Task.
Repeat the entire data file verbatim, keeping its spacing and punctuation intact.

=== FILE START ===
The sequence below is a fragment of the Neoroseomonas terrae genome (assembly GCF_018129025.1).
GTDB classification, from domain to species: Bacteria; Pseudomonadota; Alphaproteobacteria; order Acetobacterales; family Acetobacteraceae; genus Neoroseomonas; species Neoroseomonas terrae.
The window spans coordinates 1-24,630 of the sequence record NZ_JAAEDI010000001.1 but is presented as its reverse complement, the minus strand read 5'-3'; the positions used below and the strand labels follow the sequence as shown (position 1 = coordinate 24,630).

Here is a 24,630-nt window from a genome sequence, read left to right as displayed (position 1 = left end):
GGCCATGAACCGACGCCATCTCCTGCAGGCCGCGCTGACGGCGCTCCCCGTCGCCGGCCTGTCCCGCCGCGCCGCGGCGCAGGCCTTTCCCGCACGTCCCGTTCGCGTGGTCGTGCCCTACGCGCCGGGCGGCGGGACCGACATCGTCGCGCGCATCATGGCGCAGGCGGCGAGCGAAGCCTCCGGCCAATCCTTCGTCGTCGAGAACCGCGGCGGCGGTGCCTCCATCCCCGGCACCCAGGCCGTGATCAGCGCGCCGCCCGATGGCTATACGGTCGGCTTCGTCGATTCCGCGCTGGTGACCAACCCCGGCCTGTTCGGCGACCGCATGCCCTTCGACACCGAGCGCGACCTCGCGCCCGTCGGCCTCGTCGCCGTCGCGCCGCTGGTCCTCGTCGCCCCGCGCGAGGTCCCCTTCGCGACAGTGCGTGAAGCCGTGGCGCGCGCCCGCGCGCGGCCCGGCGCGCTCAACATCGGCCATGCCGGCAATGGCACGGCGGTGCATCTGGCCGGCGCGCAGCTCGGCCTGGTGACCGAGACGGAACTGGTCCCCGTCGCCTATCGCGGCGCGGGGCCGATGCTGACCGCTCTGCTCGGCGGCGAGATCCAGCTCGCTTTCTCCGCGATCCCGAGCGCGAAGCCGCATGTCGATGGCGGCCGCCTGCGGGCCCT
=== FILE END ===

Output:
The sequence below is a fragment of the Neoroseomonas terrae genome (assembly GCF_018129025.1).
GTDB classification, from domain to species: Bacteria; Pseudomonadota; Alphaproteobacteria; order Acetobacterales; family Acetobacteraceae; genus Neoroseomonas; species Neoroseomonas terrae.
The window spans coordinates 1-24,630 of the sequence record NZ_JAAEDI010000001.1 but is presented as its reverse complement, the minus strand read 5'-3'; the positions used below and the strand labels follow the sequence as shown (position 1 = coordinate 24,630).

Here is a 24,630-nt window from a genome sequence, read left to right as displayed (position 1 = left end):
GGCCATGAACCGACGCCATCTCCTGCAGGCCGCGCTGACGGCGCTCCCCGTCGCCGGCCTGTCCCGCCGCGCCGCGGCGCAGGCCTTTCCCGCACGTCCCGTTCGCGTGGTCGTGCCCTACGCGCCGGGCGGCGGGACCGACATCGTCGCGCGCATCATGGCGCAGGCGGCGAGCGAAGCCTCCGGCCAATCCTTCGTCGTCGAGAACCGCGGCGGCGGTGCCTCCATCCCCGGCACCCAGGCCGTGATCAGCGCGCCGCCCGATGGCTATACGGTCGGCTTCGTCGATTCCGCGCTGGTGACCAACCCCGGCCTGTTCGGCGACCGCATGCCCTTCGACACCGAGCGCGACCTCGCGCCCGTCGGCCTCGTCGCCGTCGCGCCGCTGGTCCTCGTCGCCCCGCGCGAGGTCCCCTTCGCGACAGTGCGTGAAGCCGTGGCGCGCGCCCGCGCGCGGCCCGGCGCGCTCAACATCGGCCATGCCGGCAATGGCACGGCGGTGCATCTGGCCGGCGCGCAGCTCGGCCTGGTGACCGAGACGGAACTGGTCCCCGTCGCCTATCGCGGCGCGGGGCCGATGCTGACCGCTCTGCTCGGCGGCGAGATCCAGCTCGCTTTCTCCGCGATCCCGAGCGCGAAGCCGCATGTCGATGGCGGCCGCCTGCGGGCCCT